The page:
Customer testimonials occupy an important place in every company’s sales and marketing toolbox. Whether in the form of print or online collateral, videos, or podcasts, a good client case study can help prospects see how they can be successful using your products and services, helping you get one step closer to a sale.

Most testimonials and case studies follow a background-challenge-solution-results structure. It’s a classic storytelling device and it works. You can also use a question & answer format to present the case study more like an interview. Either one can work.

To help you gather all the source material you need to develop a compelling customer case study, follow this interview guide:

1. What is the company background?

  • Company—location, revenue, number of employees.
  • Products/services offered.
  • Customers/target markets.
  • Your department/title/responsibilities/role in the purchase decision.

2. What is the business challenge/need?

  • Tell us about the business problem that you were trying to solve or the business need you were trying to address.
  • What impact did this problem have on your business?
  • How have you addressed this issue in the past?

3. What solution did you choose?

  • How did you hear about COMPANY NAME?
  • How did you decide to use COMPANY NAME for your solution?
  • Did you consider alternatives?
  • Briefly describe the solution.
  • Comment on the people you worked with at COMPANY NAME.

4. What results did you achieve?

  • Tell us how the solution helped solve your problem/address your need.
  • Tell us about your experiences with the new solution.
  • What benefits did you derive from the solution?
  • What has been the measurable impact of deploying this solution on your business (i.e. incremental revenues, savings/productivity gains, return on investment)?

5. Future

  • What are your plans to use additional products/solutions from COMPANY NAME?

6. Summary

  • Summarize your overall experience with COMPANY NAME.
  • What advice would you offer to an organization implementing a similar solution?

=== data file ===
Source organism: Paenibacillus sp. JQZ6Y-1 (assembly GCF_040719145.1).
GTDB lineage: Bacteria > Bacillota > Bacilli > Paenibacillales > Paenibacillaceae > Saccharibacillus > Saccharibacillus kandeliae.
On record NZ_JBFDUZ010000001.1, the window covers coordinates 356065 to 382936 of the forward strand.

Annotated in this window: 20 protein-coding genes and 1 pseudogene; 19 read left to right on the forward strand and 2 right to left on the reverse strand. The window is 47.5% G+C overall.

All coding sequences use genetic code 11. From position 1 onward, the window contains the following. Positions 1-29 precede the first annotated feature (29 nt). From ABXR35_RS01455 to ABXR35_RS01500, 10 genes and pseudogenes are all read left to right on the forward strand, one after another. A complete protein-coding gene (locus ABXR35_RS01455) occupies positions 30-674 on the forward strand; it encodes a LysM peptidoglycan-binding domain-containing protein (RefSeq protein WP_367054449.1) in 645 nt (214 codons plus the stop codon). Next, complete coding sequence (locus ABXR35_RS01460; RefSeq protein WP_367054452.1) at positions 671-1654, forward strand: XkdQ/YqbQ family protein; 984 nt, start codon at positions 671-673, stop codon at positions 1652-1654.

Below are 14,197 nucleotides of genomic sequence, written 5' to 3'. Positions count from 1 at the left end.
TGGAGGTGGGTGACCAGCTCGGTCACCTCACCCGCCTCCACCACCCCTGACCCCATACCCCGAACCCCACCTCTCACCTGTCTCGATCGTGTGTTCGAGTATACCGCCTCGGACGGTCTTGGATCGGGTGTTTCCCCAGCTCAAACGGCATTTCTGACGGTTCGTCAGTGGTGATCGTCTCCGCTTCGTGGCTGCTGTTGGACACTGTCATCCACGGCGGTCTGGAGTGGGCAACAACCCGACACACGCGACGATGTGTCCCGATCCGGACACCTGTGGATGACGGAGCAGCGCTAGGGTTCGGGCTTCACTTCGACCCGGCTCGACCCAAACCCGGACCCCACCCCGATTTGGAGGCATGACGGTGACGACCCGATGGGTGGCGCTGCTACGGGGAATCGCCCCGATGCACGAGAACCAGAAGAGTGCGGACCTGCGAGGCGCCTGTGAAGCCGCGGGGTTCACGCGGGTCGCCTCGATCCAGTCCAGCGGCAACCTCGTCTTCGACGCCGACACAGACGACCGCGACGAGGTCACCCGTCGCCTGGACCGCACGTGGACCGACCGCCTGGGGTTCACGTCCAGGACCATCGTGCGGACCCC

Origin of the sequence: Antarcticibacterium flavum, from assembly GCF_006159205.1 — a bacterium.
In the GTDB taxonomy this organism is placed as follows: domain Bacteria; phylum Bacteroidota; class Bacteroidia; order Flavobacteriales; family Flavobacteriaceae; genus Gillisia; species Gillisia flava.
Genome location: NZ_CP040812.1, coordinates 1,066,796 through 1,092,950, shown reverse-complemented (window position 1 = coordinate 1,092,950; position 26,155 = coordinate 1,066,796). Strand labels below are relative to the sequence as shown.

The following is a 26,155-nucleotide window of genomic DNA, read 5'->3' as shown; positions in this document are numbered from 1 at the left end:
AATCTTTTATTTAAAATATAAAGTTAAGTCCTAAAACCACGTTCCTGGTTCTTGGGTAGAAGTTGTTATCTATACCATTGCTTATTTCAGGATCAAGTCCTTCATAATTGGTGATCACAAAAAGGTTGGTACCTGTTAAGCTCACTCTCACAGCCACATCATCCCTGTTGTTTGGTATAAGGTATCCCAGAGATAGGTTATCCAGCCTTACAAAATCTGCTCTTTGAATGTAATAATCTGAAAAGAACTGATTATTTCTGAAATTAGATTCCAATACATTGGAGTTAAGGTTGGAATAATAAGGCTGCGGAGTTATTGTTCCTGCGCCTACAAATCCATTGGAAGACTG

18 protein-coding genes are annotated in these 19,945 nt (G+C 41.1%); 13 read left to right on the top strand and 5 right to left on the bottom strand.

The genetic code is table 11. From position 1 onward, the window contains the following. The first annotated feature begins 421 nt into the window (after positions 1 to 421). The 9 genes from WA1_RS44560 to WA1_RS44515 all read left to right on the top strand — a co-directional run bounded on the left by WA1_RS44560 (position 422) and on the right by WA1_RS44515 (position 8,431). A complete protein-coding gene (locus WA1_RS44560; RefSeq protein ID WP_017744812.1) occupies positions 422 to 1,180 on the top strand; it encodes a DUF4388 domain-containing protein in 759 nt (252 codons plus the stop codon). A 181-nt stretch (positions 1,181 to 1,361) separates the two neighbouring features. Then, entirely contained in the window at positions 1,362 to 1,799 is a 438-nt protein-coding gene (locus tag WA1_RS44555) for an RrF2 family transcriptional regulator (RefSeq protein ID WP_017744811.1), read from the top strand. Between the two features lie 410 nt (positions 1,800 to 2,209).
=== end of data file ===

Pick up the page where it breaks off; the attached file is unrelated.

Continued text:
Other tips:

  • Find out in advance how the approval process works at your customer’s company. For smaller companies, your client might have the authority to approve the case study. In larger companies, the public relations department often gets involved and must approve the case study. If this is the case, get the customer’s PR department involved early and build time into your production schedule.
  • Ask about getting logos and photos from your customer to add to the case study. You’ll want them in the best possible resolution for quality reproduction.
  • Record the interview so you have a documentation of everything said and good source material to work from. Let your customer know you are taping the conversation.
  • Put your customers at ease by assuring them that they have final approval over the content and that you won’t publish anything they are not happy with.
  • Develop a list of target candidates to approach for customer testimonials, covering all of the markets you serve. Not all of your customers will be willing to participate, so it’s best to approach a number of them.
  • Send customers a personalized thank you note for participating. Your current customers are the best spokespeople for your company. They are doing you a favor by providing a testimonial.

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